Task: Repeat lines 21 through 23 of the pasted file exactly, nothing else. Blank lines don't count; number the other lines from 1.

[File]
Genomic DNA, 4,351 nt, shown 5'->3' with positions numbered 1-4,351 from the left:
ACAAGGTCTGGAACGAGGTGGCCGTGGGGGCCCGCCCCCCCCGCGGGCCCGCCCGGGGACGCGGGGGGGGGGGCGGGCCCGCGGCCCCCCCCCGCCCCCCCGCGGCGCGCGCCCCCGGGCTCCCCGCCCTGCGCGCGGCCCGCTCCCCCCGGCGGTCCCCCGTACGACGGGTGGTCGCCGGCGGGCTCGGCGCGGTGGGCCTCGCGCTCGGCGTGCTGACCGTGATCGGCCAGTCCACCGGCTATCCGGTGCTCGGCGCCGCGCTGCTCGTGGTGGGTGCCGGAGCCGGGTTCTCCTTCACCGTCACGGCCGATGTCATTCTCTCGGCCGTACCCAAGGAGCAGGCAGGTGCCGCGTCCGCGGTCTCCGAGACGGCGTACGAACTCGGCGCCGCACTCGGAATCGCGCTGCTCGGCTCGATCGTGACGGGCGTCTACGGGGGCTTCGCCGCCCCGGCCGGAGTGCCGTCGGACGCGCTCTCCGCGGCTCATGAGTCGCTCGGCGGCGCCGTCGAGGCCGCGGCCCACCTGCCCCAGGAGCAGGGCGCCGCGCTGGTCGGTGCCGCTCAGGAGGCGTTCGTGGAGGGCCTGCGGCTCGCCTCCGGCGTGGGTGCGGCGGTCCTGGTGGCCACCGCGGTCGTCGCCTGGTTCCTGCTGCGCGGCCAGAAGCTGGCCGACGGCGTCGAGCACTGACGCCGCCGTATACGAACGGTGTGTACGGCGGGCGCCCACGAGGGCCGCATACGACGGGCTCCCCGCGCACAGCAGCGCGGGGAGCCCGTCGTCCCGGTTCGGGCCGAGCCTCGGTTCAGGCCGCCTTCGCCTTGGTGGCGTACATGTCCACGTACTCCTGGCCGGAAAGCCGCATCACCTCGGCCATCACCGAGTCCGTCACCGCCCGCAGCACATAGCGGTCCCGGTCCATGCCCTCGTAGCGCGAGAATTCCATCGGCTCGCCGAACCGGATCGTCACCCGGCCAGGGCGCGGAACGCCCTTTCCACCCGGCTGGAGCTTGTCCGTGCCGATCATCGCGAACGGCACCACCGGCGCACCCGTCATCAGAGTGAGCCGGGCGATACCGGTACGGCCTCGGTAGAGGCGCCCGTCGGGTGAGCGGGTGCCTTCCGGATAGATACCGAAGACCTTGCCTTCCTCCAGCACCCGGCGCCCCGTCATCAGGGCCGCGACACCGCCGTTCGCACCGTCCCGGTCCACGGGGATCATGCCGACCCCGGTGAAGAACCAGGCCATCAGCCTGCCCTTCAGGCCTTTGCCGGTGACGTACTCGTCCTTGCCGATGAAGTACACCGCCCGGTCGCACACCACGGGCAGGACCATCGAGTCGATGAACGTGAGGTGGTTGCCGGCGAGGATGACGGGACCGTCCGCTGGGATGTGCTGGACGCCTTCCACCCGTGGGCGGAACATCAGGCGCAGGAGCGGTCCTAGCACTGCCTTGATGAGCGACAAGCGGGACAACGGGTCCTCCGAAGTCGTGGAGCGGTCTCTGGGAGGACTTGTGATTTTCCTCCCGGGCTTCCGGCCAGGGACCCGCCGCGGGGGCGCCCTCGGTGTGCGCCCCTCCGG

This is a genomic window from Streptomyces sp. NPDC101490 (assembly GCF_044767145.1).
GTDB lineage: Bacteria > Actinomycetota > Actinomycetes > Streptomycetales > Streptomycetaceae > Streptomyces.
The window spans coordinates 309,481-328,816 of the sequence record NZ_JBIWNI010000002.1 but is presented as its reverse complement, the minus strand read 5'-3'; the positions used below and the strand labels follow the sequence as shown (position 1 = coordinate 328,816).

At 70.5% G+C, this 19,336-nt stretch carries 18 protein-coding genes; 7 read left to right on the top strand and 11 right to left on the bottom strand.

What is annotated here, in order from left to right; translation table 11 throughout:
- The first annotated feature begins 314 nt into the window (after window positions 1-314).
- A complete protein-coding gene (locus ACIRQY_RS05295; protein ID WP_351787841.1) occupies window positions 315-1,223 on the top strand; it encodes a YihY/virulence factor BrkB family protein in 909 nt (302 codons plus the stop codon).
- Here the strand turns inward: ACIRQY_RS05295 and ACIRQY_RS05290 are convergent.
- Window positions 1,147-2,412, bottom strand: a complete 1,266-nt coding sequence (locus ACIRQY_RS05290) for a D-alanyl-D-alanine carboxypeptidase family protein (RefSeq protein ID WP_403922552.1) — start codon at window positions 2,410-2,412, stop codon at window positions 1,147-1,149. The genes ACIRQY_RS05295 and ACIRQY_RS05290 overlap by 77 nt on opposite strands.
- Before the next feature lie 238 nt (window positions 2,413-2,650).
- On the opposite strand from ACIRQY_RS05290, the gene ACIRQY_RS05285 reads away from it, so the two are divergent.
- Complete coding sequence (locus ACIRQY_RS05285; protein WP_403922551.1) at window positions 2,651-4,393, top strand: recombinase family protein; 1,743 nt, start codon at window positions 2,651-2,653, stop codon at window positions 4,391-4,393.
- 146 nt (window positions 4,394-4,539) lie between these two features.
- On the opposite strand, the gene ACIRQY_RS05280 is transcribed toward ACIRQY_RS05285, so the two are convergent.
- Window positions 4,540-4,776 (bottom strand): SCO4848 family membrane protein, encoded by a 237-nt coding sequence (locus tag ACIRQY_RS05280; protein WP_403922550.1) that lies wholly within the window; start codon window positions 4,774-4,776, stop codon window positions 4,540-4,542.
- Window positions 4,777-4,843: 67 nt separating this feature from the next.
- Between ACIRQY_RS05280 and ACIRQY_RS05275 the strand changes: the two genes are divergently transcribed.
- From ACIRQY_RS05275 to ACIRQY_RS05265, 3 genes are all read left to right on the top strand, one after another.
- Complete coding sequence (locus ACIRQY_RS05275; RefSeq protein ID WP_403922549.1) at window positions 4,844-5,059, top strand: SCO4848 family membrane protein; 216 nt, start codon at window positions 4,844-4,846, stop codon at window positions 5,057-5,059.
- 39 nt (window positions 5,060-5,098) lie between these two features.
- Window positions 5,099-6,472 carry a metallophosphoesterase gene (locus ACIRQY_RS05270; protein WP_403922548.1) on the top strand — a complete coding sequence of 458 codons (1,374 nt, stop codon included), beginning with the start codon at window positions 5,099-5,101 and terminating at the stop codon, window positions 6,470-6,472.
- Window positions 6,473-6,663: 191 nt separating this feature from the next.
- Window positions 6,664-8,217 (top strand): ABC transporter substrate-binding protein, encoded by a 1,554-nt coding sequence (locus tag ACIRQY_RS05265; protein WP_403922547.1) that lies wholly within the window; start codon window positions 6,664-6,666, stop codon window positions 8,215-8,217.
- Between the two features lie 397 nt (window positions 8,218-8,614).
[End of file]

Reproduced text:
- Complete coding sequence (locus ACIRQY_RS05275; RefSeq protein ID WP_403922549.1) at window positions 4,844-5,059, top strand: SCO4848 family membrane protein; 216 nt, start codon at window positions 4,844-4,846, stop codon at window positions 5,057-5,059.
- 39 nt (window positions 5,060-5,098) lie between these two features.
- Window positions 5,099-6,472 carry a metallophosphoesterase gene (locus ACIRQY_RS05270; protein WP_403922548.1) on the top strand — a complete coding sequence of 458 codons (1,374 nt, stop codon included), beginning with the start codon at window positions 5,099-5,101 and terminating at the stop codon, window positions 6,470-6,472.